In the next slide it is shown that knowledge helps produce information from data or more valuable information from less valuable information. In that sense, the generated information facilitates action.

REF: Becerra-F.et al.2004/CH2Sl.xx

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Data, Information, and Knowledge


Knowledge
Value

Zero

Low

Medium

High

Very High

Data

Information

REF: Becerra-F.et al.2004/CH2Sl.06

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Example: Let us assume that the context of the coin toss is a betting stuation where John is offering to pay anyone $10 if the coin lands heads but to take $8 if the coin lands tail. Susan, considering whether to take up Johns bet, benefits from knowing that the last 100 times the coin was tossed it landed on heads 40 times and on tails 60 occasions. The result of each individual toss ( head or tail ) is data , but is not directly useful. It is therefore data but not information.

REF: Becerra-F.et al.2004 12

By contrast , the 40 heads and 60 tails resulting from the last 100 tosses are also data, but they can be directly used to compute probabilities of heads and tails, and hence to make the decision. These data are useful, and therefore they are also considered information for Susan. The information about 40 heads and 60 tails (out of 100 tosses) can be used to compute the probability of heads (0.40) and tails (0.60 ).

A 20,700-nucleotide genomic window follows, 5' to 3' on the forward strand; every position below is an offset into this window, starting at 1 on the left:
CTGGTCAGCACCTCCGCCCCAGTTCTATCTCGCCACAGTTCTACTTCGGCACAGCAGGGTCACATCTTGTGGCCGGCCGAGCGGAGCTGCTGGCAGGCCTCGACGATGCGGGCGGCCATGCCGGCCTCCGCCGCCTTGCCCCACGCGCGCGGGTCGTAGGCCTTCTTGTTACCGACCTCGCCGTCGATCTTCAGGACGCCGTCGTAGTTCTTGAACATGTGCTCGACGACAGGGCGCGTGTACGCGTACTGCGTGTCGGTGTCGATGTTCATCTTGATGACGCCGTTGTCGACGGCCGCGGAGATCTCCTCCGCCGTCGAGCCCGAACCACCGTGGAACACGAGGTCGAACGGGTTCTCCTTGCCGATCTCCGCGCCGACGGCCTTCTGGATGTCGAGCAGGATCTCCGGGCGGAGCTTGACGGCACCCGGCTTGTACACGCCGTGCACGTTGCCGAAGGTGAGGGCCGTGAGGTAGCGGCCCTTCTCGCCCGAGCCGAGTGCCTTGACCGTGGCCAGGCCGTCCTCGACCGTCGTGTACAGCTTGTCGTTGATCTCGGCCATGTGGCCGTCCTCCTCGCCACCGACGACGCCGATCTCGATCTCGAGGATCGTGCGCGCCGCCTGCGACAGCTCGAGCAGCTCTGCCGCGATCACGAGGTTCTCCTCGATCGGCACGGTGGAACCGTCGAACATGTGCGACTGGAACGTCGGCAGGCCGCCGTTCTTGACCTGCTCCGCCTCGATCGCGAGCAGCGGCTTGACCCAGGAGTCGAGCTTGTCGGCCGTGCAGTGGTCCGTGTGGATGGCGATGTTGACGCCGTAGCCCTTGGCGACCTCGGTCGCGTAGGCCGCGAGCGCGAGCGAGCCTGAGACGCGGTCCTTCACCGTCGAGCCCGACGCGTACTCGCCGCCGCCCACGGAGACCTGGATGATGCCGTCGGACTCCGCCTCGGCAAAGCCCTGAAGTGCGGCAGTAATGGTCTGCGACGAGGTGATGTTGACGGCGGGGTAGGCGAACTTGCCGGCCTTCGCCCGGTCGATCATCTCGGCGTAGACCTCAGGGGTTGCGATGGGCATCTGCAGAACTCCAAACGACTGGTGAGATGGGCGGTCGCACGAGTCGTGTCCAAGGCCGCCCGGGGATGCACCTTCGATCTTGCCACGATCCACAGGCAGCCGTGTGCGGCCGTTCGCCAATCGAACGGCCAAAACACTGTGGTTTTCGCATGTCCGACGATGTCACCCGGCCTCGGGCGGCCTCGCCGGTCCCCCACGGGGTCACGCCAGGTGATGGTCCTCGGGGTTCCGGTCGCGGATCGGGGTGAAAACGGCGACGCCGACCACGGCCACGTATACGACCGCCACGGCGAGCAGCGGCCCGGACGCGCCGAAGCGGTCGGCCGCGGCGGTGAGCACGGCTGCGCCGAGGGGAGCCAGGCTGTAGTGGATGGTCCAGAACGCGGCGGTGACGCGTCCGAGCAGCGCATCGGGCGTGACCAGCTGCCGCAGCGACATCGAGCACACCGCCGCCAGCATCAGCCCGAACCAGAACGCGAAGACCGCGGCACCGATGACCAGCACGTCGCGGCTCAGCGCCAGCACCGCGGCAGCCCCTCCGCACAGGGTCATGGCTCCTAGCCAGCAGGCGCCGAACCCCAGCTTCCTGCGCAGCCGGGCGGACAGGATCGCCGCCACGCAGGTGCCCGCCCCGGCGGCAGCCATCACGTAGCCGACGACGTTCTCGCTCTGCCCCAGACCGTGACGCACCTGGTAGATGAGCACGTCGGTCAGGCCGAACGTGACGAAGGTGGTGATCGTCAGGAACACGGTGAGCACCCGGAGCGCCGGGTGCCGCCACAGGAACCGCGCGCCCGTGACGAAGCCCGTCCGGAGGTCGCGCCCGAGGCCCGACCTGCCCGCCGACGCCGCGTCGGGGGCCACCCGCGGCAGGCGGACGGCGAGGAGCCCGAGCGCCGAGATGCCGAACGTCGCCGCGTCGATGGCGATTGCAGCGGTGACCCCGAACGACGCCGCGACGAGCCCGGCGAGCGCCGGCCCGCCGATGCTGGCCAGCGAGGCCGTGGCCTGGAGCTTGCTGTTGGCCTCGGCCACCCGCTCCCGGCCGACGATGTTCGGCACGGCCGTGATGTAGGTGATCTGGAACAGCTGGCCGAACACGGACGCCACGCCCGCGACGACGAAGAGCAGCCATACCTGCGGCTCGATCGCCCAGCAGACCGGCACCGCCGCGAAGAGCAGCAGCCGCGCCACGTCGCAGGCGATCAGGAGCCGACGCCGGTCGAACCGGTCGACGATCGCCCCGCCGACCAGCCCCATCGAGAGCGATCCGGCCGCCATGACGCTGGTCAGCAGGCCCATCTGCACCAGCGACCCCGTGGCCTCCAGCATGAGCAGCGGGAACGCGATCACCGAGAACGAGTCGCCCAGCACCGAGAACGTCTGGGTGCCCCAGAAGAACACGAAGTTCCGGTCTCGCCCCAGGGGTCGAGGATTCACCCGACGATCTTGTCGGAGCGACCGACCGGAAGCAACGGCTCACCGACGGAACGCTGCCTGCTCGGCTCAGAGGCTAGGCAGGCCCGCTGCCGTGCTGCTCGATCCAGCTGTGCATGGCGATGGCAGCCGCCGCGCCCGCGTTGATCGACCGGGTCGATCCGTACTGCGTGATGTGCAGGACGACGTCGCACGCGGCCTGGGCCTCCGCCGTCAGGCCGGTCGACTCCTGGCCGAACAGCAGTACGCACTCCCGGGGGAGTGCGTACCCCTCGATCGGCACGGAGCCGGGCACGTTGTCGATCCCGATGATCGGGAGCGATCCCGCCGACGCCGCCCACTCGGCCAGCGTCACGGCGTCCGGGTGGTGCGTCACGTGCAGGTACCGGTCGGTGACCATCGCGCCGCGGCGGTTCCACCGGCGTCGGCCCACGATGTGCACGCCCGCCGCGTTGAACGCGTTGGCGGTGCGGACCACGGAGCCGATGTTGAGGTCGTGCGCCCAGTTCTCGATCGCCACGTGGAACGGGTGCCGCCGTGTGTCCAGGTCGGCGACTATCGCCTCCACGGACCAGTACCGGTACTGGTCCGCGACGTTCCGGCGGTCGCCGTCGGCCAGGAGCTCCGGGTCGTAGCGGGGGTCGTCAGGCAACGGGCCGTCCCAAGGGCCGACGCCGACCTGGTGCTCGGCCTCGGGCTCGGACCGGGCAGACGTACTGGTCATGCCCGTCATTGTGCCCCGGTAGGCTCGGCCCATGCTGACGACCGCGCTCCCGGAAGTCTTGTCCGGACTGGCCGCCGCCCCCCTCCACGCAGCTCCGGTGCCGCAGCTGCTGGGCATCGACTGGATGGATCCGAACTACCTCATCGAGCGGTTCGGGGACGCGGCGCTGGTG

REF: Becerra-F.et al.2004/CH2Sl.xx

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The probabilities can then be used, along with information about the returns associated with heads ($10 from Susans perspective) and tails (-$8 , again from susans perspective ) to compute the expected value to Susan from participating in the bet. Both probabilities and expected values are information. Moreover, expected value is more useful information than the probabilities; the former can directly be used to make the decision, whereas the latter requires computation of expected value(beklenen de er; beklenti ).
REF: Becerra-F.et al.2004/CH2Sl.xx 14

The EV of the bet is: EV = pH x RH + pT x RT = 0.40 x (+$10.) + 0.60 x (-$8.) = + $4. - 4.8 = -$0.8 Hence it is not profitable for Susan to enter into the bet.
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Data, Information, and Knowledge:Example

REF: Becerra-F.et al.2004/CH2Sl.07

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Data, Information, Knowledge and Events

REF: Becerra-F.et al.2004/CH2Sl.08

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Alternative Views of Knowledge:


Knowledge can be viewed from a) subjective b) objective stance.
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Perspectives on Knowledge

Subjective View

Objective View

Knowledge as a State of Mind

Knowledge as Practice

Knowledge as an Object

Knowledge as Access to information

Knowledge as Capability